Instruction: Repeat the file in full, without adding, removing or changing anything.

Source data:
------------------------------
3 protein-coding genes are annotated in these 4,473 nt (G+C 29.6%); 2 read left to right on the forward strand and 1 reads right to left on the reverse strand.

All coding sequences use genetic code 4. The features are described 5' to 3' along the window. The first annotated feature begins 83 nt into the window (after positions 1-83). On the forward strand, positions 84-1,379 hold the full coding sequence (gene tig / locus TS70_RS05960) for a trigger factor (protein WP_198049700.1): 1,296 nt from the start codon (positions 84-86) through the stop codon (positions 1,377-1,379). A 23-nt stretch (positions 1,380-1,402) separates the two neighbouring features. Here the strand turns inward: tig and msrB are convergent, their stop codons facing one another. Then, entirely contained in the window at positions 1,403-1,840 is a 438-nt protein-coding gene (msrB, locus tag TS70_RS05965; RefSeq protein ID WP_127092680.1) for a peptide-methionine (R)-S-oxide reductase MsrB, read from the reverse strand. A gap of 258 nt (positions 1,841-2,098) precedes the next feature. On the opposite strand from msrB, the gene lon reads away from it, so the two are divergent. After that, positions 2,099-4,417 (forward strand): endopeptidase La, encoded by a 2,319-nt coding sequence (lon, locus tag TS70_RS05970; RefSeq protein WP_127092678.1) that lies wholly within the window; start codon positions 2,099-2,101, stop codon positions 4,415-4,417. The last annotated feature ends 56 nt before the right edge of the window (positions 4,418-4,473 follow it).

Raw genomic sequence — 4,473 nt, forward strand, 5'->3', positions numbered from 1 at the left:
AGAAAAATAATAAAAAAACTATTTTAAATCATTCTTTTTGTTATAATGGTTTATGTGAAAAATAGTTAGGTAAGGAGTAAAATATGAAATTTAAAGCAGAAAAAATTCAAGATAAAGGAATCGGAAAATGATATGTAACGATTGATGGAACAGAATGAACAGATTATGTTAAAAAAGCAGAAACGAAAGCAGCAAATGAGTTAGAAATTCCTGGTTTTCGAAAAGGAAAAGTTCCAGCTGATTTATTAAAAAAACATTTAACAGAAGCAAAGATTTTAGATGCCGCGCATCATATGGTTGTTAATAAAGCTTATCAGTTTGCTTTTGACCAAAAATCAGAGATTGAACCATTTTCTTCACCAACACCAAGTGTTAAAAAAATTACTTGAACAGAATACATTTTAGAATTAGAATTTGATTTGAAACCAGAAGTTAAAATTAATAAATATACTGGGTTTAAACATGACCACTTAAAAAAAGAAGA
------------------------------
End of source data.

3 protein-coding genes are annotated in these 4,473 nt (G+C 29.6%); 2 read left to right on the forward strand and 1 reads right to left on the reverse strand.

All coding sequences use genetic code 4. The features are described 5' to 3' along the window. The first annotated feature begins 83 nt into the window (after positions 1-83). On the forward strand, positions 84-1,379 hold the full coding sequence (gene tig / locus TS70_RS05960) for a trigger factor (protein WP_198049700.1): 1,296 nt from the start codon (positions 84-86) through the stop codon (positions 1,377-1,379). A 23-nt stretch (positions 1,380-1,402) separates the two neighbouring features. Here the strand turns inward: tig and msrB are convergent, their stop codons facing one another. Then, entirely contained in the window at positions 1,403-1,840 is a 438-nt protein-coding gene (msrB, locus tag TS70_RS05965; RefSeq protein ID WP_127092680.1) for a peptide-methionine (R)-S-oxide reductase MsrB, read from the reverse strand. A gap of 258 nt (positions 1,841-2,098) precedes the next feature. On the opposite strand from msrB, the gene lon reads away from it, so the two are divergent. After that, positions 2,099-4,417 (forward strand): endopeptidase La, encoded by a 2,319-nt coding sequence (lon, locus tag TS70_RS05970; RefSeq protein WP_127092678.1) that lies wholly within the window; start codon positions 2,099-2,101, stop codon positions 4,415-4,417. The last annotated feature ends 56 nt before the right edge of the window (positions 4,418-4,473 follow it).

Raw genomic sequence — 4,473 nt, forward strand, 5'->3', positions numbered from 1 at the left:
AGAAAAATAATAAAAAAACTATTTTAAATCATTCTTTTTGTTATAATGGTTTATGTGAAAAATAGTTAGGTAAGGAGTAAAATATGAAATTTAAAGCAGAAAAAATTCAAGATAAAGGAATCGGAAAATGATATGTAACGATTGATGGAACAGAATGAACAGATTATGTTAAAAAAGCAGAAACGAAAGCAGCAAATGAGTTAGAAATTCCTGGTTTTCGAAAAGGAAAAGTTCCAGCTGATTTATTAAAAAAACATTTAACAGAAGCAAAGATTTTAGATGCCGCGCATCATATGGTTGTTAATAAAGCTTATCAGTTTGCTTTTGACCAAAAATCAGAGATTGAACCATTTTCTTCACCAACACCAAGTGTTAAAAAAATTACTTGAACAGAATACATTTTAGAATTAGAATTTGATTTGAAACCAGAAGTTAAAATTAATAAATATACTGGGTTTAAACATGACCACTTAAAAAAAGAAGA